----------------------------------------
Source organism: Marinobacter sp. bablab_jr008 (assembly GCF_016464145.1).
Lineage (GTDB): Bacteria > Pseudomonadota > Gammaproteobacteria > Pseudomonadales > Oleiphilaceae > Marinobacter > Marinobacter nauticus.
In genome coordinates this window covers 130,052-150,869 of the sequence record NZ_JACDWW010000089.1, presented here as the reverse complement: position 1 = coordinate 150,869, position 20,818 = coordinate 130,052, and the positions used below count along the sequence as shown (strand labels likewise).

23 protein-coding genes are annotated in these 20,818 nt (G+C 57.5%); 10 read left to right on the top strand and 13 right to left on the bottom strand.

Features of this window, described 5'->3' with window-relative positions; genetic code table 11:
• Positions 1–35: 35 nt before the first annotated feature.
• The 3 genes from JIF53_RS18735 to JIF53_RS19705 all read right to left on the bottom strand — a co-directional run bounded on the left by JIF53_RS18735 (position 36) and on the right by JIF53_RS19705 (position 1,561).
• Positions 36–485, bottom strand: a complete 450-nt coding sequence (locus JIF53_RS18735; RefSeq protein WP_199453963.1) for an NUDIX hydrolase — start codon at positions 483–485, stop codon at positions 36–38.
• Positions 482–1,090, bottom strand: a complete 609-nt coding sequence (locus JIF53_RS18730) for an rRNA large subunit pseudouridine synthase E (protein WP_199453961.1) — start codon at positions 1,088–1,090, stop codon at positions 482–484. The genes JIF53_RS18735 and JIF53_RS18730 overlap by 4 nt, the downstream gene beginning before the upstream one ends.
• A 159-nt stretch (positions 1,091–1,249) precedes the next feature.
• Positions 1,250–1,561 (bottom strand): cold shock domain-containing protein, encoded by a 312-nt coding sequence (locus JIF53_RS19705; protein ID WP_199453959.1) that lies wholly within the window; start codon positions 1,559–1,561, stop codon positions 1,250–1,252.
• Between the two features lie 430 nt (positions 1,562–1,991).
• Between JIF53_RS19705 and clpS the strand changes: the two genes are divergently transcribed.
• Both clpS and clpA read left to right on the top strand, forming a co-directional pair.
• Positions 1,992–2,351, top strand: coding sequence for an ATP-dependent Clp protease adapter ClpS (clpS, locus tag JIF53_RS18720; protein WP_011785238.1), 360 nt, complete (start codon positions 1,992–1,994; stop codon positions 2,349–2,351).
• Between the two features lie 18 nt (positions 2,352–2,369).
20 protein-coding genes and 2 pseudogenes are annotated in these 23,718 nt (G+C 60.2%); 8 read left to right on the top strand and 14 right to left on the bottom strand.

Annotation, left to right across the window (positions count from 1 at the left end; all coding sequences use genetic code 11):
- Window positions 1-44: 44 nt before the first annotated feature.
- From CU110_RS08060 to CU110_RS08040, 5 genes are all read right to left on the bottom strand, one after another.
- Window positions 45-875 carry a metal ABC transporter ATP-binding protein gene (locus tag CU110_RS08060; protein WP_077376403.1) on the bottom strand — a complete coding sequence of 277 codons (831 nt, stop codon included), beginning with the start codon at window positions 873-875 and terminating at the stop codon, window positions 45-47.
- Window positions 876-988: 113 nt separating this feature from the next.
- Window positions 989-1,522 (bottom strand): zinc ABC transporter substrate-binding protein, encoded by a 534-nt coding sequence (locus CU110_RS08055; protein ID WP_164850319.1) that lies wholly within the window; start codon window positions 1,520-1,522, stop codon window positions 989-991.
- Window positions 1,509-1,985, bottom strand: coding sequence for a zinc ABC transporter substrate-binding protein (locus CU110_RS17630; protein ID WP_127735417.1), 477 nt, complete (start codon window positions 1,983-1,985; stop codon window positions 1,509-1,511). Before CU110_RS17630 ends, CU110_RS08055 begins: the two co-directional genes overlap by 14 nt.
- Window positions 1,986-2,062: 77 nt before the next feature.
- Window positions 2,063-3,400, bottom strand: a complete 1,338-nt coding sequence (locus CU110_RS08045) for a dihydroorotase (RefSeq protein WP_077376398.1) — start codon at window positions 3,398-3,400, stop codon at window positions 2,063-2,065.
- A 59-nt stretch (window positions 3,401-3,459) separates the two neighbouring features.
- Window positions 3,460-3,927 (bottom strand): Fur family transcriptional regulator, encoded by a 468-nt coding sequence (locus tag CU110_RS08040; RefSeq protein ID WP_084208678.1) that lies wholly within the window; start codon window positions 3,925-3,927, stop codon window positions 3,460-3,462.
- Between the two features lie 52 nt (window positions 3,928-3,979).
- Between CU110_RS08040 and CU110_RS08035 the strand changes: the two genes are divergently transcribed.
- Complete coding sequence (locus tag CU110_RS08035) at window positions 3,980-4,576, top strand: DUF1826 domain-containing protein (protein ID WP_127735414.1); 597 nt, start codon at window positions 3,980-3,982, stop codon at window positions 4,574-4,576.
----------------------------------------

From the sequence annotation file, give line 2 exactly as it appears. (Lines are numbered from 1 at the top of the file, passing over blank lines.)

Lineage (GTDB): Bacteria > Pseudomonadota > Gammaproteobacteria > Pseudomonadales > Oleiphilaceae > Marinobacter > Marinobacter nauticus.